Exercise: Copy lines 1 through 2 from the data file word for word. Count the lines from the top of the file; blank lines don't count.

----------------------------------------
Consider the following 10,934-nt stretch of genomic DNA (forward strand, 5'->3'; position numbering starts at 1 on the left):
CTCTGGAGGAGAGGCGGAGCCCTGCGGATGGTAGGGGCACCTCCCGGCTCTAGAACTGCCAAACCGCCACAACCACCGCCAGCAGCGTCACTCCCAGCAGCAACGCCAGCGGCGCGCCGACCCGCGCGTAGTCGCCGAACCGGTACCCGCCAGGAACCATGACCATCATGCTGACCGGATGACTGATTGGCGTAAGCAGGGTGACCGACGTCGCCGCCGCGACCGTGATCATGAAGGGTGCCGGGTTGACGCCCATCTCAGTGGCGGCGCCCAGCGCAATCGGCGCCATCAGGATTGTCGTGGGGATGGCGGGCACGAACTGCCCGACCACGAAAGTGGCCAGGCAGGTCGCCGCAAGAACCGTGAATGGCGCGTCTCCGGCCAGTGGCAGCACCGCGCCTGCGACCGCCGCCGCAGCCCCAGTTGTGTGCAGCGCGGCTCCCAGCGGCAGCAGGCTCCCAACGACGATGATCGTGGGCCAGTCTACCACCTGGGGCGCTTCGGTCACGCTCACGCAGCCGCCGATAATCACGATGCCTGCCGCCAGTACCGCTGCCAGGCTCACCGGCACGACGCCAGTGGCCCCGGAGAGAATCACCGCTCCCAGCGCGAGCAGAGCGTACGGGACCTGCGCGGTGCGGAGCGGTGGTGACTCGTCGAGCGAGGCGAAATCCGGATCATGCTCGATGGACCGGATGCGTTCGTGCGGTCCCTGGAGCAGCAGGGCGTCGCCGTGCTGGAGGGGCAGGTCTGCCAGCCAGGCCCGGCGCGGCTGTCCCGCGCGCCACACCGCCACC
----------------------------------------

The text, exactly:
Consider the following 10,934-nt stretch of genomic DNA (forward strand, 5'->3'; position numbering starts at 1 on the left):
CTCTGGAGGAGAGGCGGAGCCCTGCGGATGGTAGGGGCACCTCCCGGCTCTAGAACTGCCAAACCGCCACAACCACCGCCAGCAGCGTCACTCCCAGCAGCAACGCCAGCGGCGCGCCGACCCGCGCGTAGTCGCCGAACCGGTACCCGCCAGGAACCATGACCATCATGCTGACCGGATGACTGATTGGCGTAAGCAGGGTGACCGACGTCGCCGCCGCGACCGTGATCATGAAGGGTGCCGGGTTGACGCCCATCTCAGTGGCGGCGCCCAGCGCAATCGGCGCCATCAGGATTGTCGTGGGGATGGCGGGCACGAACTGCCCGACCACGAAAGTGGCCAGGCAGGTCGCCGCAAGAACCGTGAATGGCGCGTCTCCGGCCAGTGGCAGCACCGCGCCTGCGACCGCCGCCGCAGCCCCAGTTGTGTGCAGCGCGGCTCCCAGCGGCAGCAGGCTCCCAACGACGATGATCGTGGGCCAGTCTACCACCTGGGGCGCTTCGGTCACGCTCACGCAGCCGCCGATAATCACGATGCCTGCCGCCAGTACCGCTGCCAGGCTCACCGGCACGACGCCAGTGGCCCCGGAGAGAATCACCGCTCCCAGCGCGAGCAGAGCGTACGGGACCTGCGCGGTGCGGAGCGGTGGTGACTCGTCGAGCGAGGCGAAATCCGGATCATGCTCGATGGACCGGATGCGTTCGTGCGGTCCCTGGAGCAGCAGGGCGTCGCCGTGCTGGAGGGGCAGGTCTGCCAGCCAGGCCCGGCGCGGCTGTCCCGCGCGCCACACCGCCACC